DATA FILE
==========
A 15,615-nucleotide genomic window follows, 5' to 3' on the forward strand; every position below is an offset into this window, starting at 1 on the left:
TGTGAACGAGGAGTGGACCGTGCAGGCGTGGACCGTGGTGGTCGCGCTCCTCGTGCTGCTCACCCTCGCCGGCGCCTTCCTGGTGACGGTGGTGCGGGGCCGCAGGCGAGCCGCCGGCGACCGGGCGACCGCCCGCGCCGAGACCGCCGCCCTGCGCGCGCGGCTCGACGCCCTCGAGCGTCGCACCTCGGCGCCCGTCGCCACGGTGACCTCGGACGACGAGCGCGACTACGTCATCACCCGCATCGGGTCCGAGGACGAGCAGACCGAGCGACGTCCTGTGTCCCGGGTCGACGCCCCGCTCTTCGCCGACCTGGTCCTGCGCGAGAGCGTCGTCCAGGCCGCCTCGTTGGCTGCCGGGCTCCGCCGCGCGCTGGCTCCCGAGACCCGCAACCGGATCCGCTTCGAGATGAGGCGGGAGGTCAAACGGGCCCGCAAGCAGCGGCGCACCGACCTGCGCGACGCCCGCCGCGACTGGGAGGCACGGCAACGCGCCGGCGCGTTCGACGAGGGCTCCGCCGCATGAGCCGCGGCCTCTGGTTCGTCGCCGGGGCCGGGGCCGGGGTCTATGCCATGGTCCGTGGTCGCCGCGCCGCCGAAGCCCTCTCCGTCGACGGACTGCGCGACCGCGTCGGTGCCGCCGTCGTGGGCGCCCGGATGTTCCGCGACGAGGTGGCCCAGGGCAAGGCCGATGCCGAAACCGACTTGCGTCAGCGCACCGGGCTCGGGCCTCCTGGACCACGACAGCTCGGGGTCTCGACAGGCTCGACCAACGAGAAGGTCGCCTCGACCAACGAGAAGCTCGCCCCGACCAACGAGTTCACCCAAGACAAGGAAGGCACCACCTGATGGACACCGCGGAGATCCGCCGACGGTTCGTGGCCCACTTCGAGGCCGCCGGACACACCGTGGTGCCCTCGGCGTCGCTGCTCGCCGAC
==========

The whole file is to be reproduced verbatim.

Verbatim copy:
A 15,615-nucleotide genomic window follows, 5' to 3' on the forward strand; every position below is an offset into this window, starting at 1 on the left:
TGTGAACGAGGAGTGGACCGTGCAGGCGTGGACCGTGGTGGTCGCGCTCCTCGTGCTGCTCACCCTCGCCGGCGCCTTCCTGGTGACGGTGGTGCGGGGCCGCAGGCGAGCCGCCGGCGACCGGGCGACCGCCCGCGCCGAGACCGCCGCCCTGCGCGCGCGGCTCGACGCCCTCGAGCGTCGCACCTCGGCGCCCGTCGCCACGGTGACCTCGGACGACGAGCGCGACTACGTCATCACCCGCATCGGGTCCGAGGACGAGCAGACCGAGCGACGTCCTGTGTCCCGGGTCGACGCCCCGCTCTTCGCCGACCTGGTCCTGCGCGAGAGCGTCGTCCAGGCCGCCTCGTTGGCTGCCGGGCTCCGCCGCGCGCTGGCTCCCGAGACCCGCAACCGGATCCGCTTCGAGATGAGGCGGGAGGTCAAACGGGCCCGCAAGCAGCGGCGCACCGACCTGCGCGACGCCCGCCGCGACTGGGAGGCACGGCAACGCGCCGGCGCGTTCGACGAGGGCTCCGCCGCATGAGCCGCGGCCTCTGGTTCGTCGCCGGGGCCGGGGCCGGGGTCTATGCCATGGTCCGTGGTCGCCGCGCCGCCGAAGCCCTCTCCGTCGACGGACTGCGCGACCGCGTCGGTGCCGCCGTCGTGGGCGCCCGGATGTTCCGCGACGAGGTGGCCCAGGGCAAGGCCGATGCCGAAACCGACTTGCGTCAGCGCACCGGGCTCGGGCCTCCTGGACCACGACAGCTCGGGGTCTCGACAGGCTCGACCAACGAGAAGGTCGCCTCGACCAACGAGAAGCTCGCCCCGACCAACGAGTTCACCCAAGACAAGGAAGGCACCACCTGATGGACACCGCGGAGATCCGCCGACGGTTCGTGGCCCACTTCGAGGCCGCCGGACACACCGTGGTGCCCTCGGCGTCGCTGCTCGCCGAC